In June 2013, Edward Snowden was sitting in his room at the Mira hotel in Hong Kong, watching the world react to the first of his explosive leaks about the NSA’s out-of-control surveillance, when he was tipped off that the NSA might be closing in on him.
Snowden’s identity as the source of the documents was still unknown to the public. But through a “net-connected device” he installed at his now-abandoned home in Hawaii to watch out for the watchers — presumably an IP surveillance camera with microphone — he knew when two people from the NSA showed up at the house looking for him, an NSA “police officer” and someone from human resources.
This is one of the new details revealed in No Place to Hide, the much-anticipated book by journalist Glenn Greenwald, who worked with Snowden and documentary filmmaker Laura Poitras to publish a number of blockbuster stories about the NSA.
"According to Glenn Greenwald, reporting in The Guardian: 'A June 2010 report from the head of the NSA's Access and Target Development department is shockingly explicit. The NSA routinely receives – or intercepts – routers, servers, and other computer network devices being exported from the US before they are delivered to the international customers. The agency then implants backdoor surveillance tools, repackages the devices with a factory seal, and sends them on. The NSA thus gains access to entire networks and all their users. The document gleefully observes that some "SIGINT tradecraft is very hands-on (literally!)".'"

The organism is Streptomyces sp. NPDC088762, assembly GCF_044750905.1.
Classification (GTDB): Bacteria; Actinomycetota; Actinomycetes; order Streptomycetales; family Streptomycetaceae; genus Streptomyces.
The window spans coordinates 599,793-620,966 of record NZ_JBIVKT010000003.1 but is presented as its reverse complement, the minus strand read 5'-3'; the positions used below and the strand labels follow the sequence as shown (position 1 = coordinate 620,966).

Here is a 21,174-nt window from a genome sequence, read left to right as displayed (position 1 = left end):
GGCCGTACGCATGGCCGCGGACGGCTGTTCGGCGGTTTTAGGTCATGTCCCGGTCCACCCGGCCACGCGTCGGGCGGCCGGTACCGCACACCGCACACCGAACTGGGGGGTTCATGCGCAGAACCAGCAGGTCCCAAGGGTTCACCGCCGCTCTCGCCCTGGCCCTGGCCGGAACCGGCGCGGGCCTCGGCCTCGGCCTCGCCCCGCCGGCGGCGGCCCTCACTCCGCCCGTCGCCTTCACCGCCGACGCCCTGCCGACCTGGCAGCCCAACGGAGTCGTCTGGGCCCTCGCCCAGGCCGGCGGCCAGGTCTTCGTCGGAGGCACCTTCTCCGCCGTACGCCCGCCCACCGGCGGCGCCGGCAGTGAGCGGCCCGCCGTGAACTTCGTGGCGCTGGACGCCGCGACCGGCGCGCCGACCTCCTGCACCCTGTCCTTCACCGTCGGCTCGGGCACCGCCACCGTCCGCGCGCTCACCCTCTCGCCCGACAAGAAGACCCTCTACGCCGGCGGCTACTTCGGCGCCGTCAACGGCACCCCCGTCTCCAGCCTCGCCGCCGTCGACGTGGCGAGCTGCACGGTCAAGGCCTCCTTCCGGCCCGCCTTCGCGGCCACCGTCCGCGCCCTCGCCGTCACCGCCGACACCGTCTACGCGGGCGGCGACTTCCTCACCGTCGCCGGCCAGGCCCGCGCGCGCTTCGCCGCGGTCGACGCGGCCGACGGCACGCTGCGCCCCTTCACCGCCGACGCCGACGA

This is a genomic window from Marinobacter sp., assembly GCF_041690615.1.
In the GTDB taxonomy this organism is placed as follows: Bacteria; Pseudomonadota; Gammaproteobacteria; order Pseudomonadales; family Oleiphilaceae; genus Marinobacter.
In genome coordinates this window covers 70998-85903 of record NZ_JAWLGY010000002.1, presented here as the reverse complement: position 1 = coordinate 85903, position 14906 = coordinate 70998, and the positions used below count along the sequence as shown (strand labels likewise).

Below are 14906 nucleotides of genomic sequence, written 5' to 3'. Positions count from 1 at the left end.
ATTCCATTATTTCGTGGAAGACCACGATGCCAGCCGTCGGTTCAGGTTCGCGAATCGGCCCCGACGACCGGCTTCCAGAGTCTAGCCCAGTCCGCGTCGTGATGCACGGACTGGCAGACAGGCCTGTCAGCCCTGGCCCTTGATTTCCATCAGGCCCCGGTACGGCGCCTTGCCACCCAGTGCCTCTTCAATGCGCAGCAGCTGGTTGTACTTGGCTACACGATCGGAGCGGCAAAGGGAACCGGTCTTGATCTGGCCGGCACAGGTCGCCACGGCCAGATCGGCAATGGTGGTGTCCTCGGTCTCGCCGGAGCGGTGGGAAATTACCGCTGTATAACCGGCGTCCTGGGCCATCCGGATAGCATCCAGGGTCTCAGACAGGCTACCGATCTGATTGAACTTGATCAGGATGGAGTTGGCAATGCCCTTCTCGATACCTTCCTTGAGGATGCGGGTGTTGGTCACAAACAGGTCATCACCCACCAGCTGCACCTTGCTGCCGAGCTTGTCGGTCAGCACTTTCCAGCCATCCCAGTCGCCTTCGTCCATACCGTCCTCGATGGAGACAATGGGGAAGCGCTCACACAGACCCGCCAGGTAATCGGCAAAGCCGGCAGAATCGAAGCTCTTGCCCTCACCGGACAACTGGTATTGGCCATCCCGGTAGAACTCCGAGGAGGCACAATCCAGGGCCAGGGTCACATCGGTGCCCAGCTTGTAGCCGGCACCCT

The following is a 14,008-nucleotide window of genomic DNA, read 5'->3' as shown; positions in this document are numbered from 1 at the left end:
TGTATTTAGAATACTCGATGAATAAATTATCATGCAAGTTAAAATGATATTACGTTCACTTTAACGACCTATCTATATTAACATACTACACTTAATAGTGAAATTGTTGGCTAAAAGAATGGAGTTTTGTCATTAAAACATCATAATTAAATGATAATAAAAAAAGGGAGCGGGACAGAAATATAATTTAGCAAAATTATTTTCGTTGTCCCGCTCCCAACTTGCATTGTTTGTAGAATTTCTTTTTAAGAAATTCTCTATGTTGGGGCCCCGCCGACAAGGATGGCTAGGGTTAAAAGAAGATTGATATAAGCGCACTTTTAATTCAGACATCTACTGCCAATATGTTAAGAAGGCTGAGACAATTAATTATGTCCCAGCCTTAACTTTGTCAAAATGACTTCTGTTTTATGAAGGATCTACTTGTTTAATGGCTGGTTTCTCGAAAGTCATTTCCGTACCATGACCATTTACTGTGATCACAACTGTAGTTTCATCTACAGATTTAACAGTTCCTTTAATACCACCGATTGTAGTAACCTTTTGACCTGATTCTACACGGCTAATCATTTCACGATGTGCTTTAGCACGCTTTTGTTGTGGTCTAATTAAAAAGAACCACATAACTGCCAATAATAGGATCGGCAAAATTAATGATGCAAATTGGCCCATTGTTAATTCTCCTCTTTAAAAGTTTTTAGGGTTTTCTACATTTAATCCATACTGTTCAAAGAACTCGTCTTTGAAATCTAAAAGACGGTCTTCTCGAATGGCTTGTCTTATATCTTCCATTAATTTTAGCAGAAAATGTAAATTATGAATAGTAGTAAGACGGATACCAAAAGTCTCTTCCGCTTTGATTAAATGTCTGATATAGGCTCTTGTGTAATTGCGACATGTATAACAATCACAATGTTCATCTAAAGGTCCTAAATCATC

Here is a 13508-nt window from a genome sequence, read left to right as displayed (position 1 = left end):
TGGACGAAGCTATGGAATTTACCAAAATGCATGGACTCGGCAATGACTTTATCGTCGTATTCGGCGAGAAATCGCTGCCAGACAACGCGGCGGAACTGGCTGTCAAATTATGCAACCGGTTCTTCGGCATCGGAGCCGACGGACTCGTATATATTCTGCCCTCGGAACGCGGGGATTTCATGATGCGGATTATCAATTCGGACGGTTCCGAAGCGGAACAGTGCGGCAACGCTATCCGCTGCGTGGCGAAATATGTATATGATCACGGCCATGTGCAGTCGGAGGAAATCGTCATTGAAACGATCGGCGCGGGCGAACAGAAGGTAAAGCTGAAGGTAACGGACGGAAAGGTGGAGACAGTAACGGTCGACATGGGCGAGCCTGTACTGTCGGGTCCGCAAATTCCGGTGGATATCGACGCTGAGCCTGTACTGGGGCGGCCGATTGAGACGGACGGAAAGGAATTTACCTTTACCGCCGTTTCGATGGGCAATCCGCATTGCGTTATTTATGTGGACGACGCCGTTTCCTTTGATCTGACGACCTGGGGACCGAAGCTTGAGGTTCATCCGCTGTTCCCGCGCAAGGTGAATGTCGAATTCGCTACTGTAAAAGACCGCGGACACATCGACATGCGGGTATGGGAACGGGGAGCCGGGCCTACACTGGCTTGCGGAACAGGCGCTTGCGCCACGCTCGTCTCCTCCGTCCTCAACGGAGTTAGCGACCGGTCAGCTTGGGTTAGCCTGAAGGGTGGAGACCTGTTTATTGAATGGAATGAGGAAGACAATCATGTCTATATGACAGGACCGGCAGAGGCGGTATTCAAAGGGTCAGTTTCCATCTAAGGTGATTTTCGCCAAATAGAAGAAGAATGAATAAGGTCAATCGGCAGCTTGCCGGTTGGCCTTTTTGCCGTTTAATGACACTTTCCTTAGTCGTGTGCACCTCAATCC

The keynote is in transcript/transcript.md.
I've edited the speech a (tiny) little bit for clarity.
The last transcribed timestamp appears in the commit message alongside the `transcript' folder. My progress so far is thus indicated by the time displayed in the commit mess
Depuis cinq mois, perché sur les hauteurs de Rio de Janeiro, Glenn Greenwald, 46 ans, publie chaque jour sa dose de révélations sulfureuses. L'ancien avocat, ex-blogueur reconverti dans le journalisme de combat au Guardian, est devenu une superstar médiatique. Nourri par Edward Snowden, un ancien analyste de la National Security Agency, il révèle au monde entier l'ampleur de la surveillance à laquelle se livre la plus secrète des agences de renseignement américaines